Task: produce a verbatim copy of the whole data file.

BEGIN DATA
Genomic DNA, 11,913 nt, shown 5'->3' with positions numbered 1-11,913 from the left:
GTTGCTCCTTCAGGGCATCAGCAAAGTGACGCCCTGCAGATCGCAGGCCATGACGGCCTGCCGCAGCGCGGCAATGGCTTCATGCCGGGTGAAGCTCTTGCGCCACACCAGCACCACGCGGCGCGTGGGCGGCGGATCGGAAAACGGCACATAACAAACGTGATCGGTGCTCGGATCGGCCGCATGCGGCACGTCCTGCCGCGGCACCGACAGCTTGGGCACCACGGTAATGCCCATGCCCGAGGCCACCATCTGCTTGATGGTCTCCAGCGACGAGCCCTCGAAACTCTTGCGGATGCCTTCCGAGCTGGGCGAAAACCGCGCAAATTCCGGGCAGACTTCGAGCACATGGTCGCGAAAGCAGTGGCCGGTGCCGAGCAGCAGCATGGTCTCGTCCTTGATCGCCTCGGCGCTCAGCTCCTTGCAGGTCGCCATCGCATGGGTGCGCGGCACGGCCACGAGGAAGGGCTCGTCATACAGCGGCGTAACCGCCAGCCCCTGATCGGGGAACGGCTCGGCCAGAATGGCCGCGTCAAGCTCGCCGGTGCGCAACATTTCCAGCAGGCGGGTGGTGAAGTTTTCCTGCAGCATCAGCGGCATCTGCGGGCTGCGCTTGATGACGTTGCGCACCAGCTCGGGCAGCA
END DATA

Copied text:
Genomic DNA, 11,913 nt, shown 5'->3' with positions numbered 1-11,913 from the left:
GTTGCTCCTTCAGGGCATCAGCAAAGTGACGCCCTGCAGATCGCAGGCCATGACGGCCTGCCGCAGCGCGGCAATGGCTTCATGCCGGGTGAAGCTCTTGCGCCACACCAGCACCACGCGGCGCGTGGGCGGCGGATCGGAAAACGGCACATAACAAACGTGATCGGTGCTCGGATCGGCCGCATGCGGCACGTCCTGCCGCGGCACCGACAGCTTGGGCACCACGGTAATGCCCATGCCCGAGGCCACCATCTGCTTGATGGTCTCCAGCGACGAGCCCTCGAAACTCTTGCGGATGCCTTCCGAGCTGGGCGAAAACCGCGCAAATTCCGGGCAGACTTCGAGCACATGGTCGCGAAAGCAGTGGCCGGTGCCGAGCAGCAGCATGGTCTCGTCCTTGATCGCCTCGGCGCTCAGCTCCTTGCAGGTCGCCATCGCATGGGTGCGCGGCACGGCCACGAGGAAGGGCTCGTCATACAGCGGCGTAACCGCCAGCCCCTGATCGGGGAACGGCTCGGCCAGAATGGCCGCGTCAAGCTCGCCGGTGCGCAACATTTCCAGCAGGCGGGTGGTGAAGTTTTCCTGCAGCATCAGCGGCATCTGCGGGCTGCGCTTGATGACGTTGCGCACCAGCTCGGGCAGCA